MORE Power Pontifications, CAPE TOWN SPLITS and RED ONE

AMAZING to see wealthy property owners in Cape Town brandishing their colonial cudgels at the new enemy — “Eskom” and the old foe “black majority government” while the city still searches for a mayor that isn’t wearing nappies, or carrying a whip like a librarian. Truth is, whatever the major parties tell you, the energy sector was deregulated last year so that locals could share in the wealth created from redistribution of power.

Have we forgotten that the city no longer buys power from Eskom, but is serviced by REDS Regional Electricity Distributors (REDs).

One could be forgiven for thinking this is all just a commie plan to take over local government, but REDs have started a revolution, by replacing Eskom and municipalities in the provision of electricity to households and businesses.Unfortunately somebody wasn’t watching when Eskom pulled the plug and the lights went out.

Or perhaps, RED 1, run by former city manager Saleem Mowzer, just wasn’t online? Apparently six REDs were established, with the first RED in Cape Town as the anchor, launched on July 4 last year. The theory is that with Eskom out of the way, decentralised energy resources would become more cost effective and prone to utilising renewable power (not fossil fuels or gas!).

At least that was the idea until the opposition started with a bit of “sabotage” of their own, with the local ANC government caught in a precarious position and a conflict between Eskom and Red 1 which seems to have emerged — an opportunity perhaps for local householders to forge an alliance and to start generating their own surplus power for resale back to the city?

Anything but a split cabinet and hung mayoral office as the city melts down.

Judging by the amount of generators bought by hysterical voters
over the election, and the prevailing wisdom of survival of the fittest, every household could end up with its very own power unit unless of cause the ACDP takes control and starts burning crosses for fuel.

Why not try modern fuel cell technology and a compromise position that deploys hydrogen to generate clean electricity? All very well, since this was Eskom’s plan all along, except for the fact that they backed the wrong horse and now those horrible mini-koebergs have been given half a billion rand by Trevor Manual, for what is essentially an outdated, outmoded, and unsafe system, that can never work.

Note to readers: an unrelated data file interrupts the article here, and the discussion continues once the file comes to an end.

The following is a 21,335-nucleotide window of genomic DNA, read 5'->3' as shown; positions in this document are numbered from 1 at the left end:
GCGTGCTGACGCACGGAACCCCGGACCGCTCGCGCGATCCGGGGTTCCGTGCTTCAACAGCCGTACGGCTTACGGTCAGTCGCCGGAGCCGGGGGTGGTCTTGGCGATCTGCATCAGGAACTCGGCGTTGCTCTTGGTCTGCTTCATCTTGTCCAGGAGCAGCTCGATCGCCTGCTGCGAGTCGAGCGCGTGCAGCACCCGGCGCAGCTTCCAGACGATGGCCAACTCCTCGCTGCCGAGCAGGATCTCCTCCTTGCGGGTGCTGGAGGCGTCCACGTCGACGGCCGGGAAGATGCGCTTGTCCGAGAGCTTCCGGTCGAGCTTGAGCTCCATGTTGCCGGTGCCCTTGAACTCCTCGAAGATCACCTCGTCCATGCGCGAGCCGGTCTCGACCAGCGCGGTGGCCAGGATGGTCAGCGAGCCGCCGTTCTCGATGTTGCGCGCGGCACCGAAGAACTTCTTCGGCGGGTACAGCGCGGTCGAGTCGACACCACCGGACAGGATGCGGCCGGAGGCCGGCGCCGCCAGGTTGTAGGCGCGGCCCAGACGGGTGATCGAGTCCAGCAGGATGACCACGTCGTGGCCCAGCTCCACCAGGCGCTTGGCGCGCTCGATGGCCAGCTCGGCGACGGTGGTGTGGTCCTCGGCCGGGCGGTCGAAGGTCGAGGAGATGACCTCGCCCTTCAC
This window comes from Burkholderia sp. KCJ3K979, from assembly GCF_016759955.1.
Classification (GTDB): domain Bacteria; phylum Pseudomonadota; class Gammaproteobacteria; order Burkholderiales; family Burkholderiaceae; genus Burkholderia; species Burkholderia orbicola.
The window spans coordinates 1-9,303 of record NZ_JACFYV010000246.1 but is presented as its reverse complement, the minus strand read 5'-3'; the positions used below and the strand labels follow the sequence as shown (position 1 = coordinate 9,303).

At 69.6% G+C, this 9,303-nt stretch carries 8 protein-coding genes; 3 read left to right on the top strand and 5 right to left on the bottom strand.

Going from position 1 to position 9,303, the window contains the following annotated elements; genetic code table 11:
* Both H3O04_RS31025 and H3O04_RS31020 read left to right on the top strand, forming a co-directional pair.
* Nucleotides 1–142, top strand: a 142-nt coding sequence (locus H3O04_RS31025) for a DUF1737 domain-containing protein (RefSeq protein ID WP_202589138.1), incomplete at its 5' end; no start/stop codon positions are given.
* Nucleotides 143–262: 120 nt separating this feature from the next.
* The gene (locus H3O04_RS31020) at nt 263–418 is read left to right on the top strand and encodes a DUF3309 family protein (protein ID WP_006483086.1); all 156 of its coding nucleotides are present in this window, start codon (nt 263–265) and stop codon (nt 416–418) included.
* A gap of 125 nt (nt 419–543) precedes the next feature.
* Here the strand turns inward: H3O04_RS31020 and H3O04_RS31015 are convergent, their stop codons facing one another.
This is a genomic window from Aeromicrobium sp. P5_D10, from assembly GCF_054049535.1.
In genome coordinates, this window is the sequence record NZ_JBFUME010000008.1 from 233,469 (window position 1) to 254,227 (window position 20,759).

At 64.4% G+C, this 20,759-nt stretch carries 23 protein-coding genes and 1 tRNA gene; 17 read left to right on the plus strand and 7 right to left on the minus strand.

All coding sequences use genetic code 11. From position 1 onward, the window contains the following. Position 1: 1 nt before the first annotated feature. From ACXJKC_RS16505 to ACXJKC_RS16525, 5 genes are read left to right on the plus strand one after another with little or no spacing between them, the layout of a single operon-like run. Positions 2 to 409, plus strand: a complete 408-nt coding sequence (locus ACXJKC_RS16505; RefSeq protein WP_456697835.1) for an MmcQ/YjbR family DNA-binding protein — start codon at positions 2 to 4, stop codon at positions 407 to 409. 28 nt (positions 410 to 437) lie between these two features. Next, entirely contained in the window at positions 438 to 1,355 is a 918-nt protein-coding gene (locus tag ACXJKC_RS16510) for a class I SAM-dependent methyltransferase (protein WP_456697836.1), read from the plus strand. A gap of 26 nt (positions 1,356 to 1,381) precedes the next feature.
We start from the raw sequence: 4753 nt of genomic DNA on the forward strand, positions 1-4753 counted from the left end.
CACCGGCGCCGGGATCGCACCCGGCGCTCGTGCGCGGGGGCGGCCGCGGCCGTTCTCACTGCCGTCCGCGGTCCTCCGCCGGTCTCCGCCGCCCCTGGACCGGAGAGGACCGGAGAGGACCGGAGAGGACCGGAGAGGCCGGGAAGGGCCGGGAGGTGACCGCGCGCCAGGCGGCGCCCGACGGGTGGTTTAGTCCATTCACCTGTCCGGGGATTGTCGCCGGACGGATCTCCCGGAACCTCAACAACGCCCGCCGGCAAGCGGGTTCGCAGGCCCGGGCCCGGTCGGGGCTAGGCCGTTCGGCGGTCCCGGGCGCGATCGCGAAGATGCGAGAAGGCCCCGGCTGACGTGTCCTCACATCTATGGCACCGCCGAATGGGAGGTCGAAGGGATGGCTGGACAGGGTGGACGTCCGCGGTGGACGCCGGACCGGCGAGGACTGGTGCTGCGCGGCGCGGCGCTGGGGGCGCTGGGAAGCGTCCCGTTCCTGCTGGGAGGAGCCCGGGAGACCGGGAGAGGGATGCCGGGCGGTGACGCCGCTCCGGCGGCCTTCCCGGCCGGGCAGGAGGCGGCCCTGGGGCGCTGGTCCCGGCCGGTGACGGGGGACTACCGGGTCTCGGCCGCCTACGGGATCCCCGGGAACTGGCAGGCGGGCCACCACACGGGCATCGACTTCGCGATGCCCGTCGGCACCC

Think about it, nuclear power more ubiquitous than the toaster or microwave oven? Surely not, go figure the health costs from Uranium mining alone, which will match the Asbestos industry in terms of law suits and then those minor accidents with spanners and the occassional act of sabotage and Trevor looks a bit like DR Strangelove.

That R500 000 000 which would have solved South Africa’s energy crisis on a local government level, instead, its just a drop in the ocean as far as the nuclear industry is concerned, regionally.

Time then, to shut down the Cold War Koeberg Plant once and for all, along with the Mini-Koeberg “pebble-bed” programme, and to get the city back on track before we all split into a hung down the middle, drawn and quartered city and have to live with an unworkable mandate and call for a re-vote. Another municipal election anybody?


  1. I preferred the solar tower idea that you forgot to mention.

  2. Your last paragraph doesn’t seem rational. Assuming you close Koeberg what are you going to do for electricity while you are developing the technology for fuel cells?

  3. The technology just needs to be rolled out and was covered in an M& G story last year. Look it up on the net! In order of preference, here are the technologies we need to be plugging

    1. Hydrogen Fuel Cell

    2. Geothermal Energy

    3. Kinetic Wave Energy

    4. Solar Energy

    5. Wind Energy


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